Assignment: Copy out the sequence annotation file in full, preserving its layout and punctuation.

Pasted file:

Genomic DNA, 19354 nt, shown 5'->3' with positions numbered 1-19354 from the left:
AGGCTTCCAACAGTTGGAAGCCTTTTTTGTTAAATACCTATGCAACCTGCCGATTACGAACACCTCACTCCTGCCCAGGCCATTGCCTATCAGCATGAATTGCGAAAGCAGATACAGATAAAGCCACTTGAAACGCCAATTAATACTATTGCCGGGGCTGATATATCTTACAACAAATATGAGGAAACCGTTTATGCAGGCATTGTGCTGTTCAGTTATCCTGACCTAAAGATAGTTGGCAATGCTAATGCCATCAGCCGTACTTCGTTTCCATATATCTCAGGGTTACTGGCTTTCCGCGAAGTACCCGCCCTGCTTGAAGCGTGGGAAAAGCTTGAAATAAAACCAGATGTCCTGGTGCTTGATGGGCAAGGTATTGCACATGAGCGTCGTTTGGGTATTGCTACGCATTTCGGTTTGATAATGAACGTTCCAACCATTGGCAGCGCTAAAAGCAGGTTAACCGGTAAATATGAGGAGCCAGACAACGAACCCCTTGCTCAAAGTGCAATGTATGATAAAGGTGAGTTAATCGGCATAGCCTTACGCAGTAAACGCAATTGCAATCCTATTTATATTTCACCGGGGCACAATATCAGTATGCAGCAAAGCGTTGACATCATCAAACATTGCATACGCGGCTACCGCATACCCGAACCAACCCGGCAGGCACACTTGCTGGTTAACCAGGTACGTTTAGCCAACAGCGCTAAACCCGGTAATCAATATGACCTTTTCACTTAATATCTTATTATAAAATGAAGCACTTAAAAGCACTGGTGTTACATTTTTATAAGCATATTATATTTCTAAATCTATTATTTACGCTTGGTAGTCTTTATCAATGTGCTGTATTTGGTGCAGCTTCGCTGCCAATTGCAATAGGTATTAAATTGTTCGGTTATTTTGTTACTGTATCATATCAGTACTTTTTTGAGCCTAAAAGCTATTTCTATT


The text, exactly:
Genomic DNA, 19354 nt, shown 5'->3' with positions numbered 1-19354 from the left:
AGGCTTCCAACAGTTGGAAGCCTTTTTTGTTAAATACCTATGCAACCTGCCGATTACGAACACCTCACTCCTGCCCAGGCCATTGCCTATCAGCATGAATTGCGAAAGCAGATACAGATAAAGCCACTTGAAACGCCAATTAATACTATTGCCGGGGCTGATATATCTTACAACAAATATGAGGAAACCGTTTATGCAGGCATTGTGCTGTTCAGTTATCCTGACCTAAAGATAGTTGGCAATGCTAATGCCATCAGCCGTACTTCGTTTCCATATATCTCAGGGTTACTGGCTTTCCGCGAAGTACCCGCCCTGCTTGAAGCGTGGGAAAAGCTTGAAATAAAACCAGATGTCCTGGTGCTTGATGGGCAAGGTATTGCACATGAGCGTCGTTTGGGTATTGCTACGCATTTCGGTTTGATAATGAACGTTCCAACCATTGGCAGCGCTAAAAGCAGGTTAACCGGTAAATATGAGGAGCCAGACAACGAACCCCTTGCTCAAAGTGCAATGTATGATAAAGGTGAGTTAATCGGCATAGCCTTACGCAGTAAACGCAATTGCAATCCTATTTATATTTCACCGGGGCACAATATCAGTATGCAGCAAAGCGTTGACATCATCAAACATTGCATACGCGGCTACCGCATACCCGAACCAACCCGGCAGGCACACTTGCTGGTTAACCAGGTACGTTTAGCCAACAGCGCTAAACCCGGTAATCAATATGACCTTTTCACTTAATATCTTATTATAAAATGAAGCACTTAAAAGCACTGGTGTTACATTTTTATAAGCATATTATATTTCTAAATCTATTATTTACGCTTGGTAGTCTTTATCAATGTGCTGTATTTGGTGCAGCTTCGCTGCCAATTGCAATAGGTATTAAATTGTTCGGTTATTTTGTTACTGTATCATATCAGTACTTTTTTGAGCCTAAAAGCTATTTCTATT